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Parkers overall rating: 3.9 out of 5 3.9

Dependable mid-size SUV, but it lacks the wow factor

Hyundai Tucson (15 on) - rated 3.9 out of 5
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PROS

  • Stylish details, handsome design
  • Comfortable ride quality
  • Impressive reliability record

CONS

  • Petrol choices make less sense
  • Several rivals are more practical
  • Cabin doesn’t feel that special

At a glance

New price £22,310 - £35,550
Lease from new From £236 per month
Used price £7,830 - £28,590
Used monthly cost £193 - £705
Fuel economy 37 - 65 mpg
Road tax cost £30 - £260
Insurance group 12 - 25 How much is it to insure?

PROS

  • Stylish details, handsome design
  • Comfortable ride quality
  • Impressive reliability record

CONS

  • Petrol choices make less sense
  • Several rivals are more practical
  • Cabin doesn’t feel that special

Hyundai Tucson rivals

Ford
Kuga
3.7 out of 5 3.7

The Tucson is the middle child of Hyundai’s SUV range – flanked by the compact Kona and the large, seven-seater Santa Fe. It aims for universal appeal in Europe’s massively competitive SUV market, and as a result it’s less bold than both of its sister models but more of a likely rival to big-hitters such as the Volkswagen Tiguan, Ford Kuga, Nissan Qashqai and Peugeot 3008.

The Tucson nameplate – like the Kia Sportage – was once applied to a rough-and-ready SUV, ostensibly family transport but designed for the mud, not the motorway. It’s since morphed into a proper crossover, the likes of which buyers can’t get enough of. But is it as good as its European competition?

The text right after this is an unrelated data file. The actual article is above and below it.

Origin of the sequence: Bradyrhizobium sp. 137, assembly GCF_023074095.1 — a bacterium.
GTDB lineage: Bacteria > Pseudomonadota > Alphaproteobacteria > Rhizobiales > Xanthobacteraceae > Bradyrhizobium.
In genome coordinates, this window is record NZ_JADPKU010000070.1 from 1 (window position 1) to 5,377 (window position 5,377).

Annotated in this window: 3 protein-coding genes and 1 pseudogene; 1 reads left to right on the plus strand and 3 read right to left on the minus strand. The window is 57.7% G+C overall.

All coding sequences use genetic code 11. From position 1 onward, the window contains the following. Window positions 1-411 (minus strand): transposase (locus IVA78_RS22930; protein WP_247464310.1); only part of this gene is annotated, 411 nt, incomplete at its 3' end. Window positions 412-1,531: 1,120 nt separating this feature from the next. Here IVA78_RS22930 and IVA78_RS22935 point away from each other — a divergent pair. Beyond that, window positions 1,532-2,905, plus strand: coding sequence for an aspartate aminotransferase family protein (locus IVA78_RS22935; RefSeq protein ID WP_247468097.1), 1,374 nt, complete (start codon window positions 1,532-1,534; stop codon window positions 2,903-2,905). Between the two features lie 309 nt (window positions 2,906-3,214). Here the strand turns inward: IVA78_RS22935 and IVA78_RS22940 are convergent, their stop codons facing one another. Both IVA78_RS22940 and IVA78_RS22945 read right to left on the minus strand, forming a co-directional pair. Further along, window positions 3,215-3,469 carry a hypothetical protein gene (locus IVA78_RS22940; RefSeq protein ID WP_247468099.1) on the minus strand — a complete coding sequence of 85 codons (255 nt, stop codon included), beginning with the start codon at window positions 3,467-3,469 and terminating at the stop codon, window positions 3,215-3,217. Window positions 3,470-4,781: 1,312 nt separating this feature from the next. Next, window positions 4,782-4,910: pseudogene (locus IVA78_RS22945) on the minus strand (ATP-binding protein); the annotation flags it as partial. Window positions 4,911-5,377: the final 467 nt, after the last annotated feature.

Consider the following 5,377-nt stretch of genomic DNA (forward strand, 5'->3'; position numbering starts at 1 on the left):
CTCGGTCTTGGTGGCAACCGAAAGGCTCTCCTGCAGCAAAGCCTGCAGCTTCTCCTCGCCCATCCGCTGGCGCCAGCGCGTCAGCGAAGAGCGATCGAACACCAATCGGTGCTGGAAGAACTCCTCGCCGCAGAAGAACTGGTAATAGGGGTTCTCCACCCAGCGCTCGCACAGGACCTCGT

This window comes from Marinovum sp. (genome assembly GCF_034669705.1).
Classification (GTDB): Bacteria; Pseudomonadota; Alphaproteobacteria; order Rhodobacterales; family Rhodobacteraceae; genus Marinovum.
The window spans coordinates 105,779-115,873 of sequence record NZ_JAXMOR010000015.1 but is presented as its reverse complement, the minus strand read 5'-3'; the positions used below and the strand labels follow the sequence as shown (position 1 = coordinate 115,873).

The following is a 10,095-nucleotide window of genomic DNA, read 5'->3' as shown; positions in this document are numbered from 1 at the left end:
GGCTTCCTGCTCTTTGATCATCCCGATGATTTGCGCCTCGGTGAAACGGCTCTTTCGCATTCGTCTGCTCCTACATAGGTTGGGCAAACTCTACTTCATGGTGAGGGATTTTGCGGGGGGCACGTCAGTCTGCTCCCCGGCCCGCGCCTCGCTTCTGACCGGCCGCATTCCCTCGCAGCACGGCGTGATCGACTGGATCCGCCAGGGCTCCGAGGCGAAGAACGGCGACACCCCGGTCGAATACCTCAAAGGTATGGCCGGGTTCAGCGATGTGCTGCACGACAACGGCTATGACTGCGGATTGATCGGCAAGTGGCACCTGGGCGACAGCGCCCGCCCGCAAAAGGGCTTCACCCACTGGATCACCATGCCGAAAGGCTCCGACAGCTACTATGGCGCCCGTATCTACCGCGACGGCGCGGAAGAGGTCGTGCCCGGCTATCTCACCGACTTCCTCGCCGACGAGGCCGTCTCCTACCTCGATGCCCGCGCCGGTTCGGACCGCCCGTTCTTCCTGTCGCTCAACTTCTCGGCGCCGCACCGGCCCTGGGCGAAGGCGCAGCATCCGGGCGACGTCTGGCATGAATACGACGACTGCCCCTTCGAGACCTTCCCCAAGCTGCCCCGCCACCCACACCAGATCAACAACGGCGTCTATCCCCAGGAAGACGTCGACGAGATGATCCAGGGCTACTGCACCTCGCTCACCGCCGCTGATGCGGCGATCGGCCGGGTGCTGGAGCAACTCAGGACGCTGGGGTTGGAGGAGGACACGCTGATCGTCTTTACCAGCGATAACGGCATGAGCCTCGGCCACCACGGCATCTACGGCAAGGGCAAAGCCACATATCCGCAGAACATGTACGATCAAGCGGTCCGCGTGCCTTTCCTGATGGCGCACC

Comfortable and relaxing to drive

The Tucson’s priority for its passengers is a quiet, refined and comfortable drive. This focus does mean it’s nowhere near as satisfying for a keen driver as something like a SEAT Ateca, but considering most family crossovers spend their time in congested towns and cities or bowling up and down the motorway, the well-judged combination of a cushioned ride and light controls make it a doddle to drive.

2018 Hyundai Tucson dashboard

There’s a familiar choice of Hyundai engines on offer, though for a company so close to the head of the plug-in hybrid and all-electric revolution it’s a shame to note that there’s no such powertrain on offer here. Instead, there’s a choice of two petrol and two diesel engines, with the range-topping 185hp 2.0-litre CRDi coming with a mild-hybrid powertrain that improves efficiency.

It’s not the most efficient engine in the range – that honour goes to the 1.6-litre CRDi diesel, producing 136hp and mated to either a six-speed manual or a seven-speed DSG gearbox. However, the Tucson isn’t as competitive on fuel economy or emissions as some rivals, particularly cars like the Toyota RAV4 or Peugeot 3008.

Simple trim structure and plentiful standard equipment

Hyundai’s typically generous equipment levels endow every car with dual-zone climate control, 16-inch alloy wheels, LED daytime running lights, a reversing camera, Apple Carplay and Android Auto smartphone connectivity and a generous level of safety equipment. As you move up through the trim levels, new kit is added, but as per Hyundai’s usual policy the only real optional extras the customer has to select are the paint and upholstery colours.

Space for all the family

The Tucson’s main remit is as comfortable family transport, and its spacious, hardwearing interior does this job very well. There’s space for four adults to sit in comfort, a 513-litre boot capable of swallowing plenty of luggage and Isofix points in the outermost rear seats to make fitting child seats safe and easy.

The Tucson achieved a five-star Euro NCAP crash test safety rating, so you can be assured it’s a safe vehicle. Though the testing procedure has moved on in the four years since the Tucson was last tested, Hyundai’s added some safety equipment to keep pace with the rest of the crossover crowd.

So, is the Hyundai Tucson the ideal choice for your next car? Read on for our full review to find out.

Hyundai Tucson rivals

Ford
Kuga
3.7 out of 5 3.7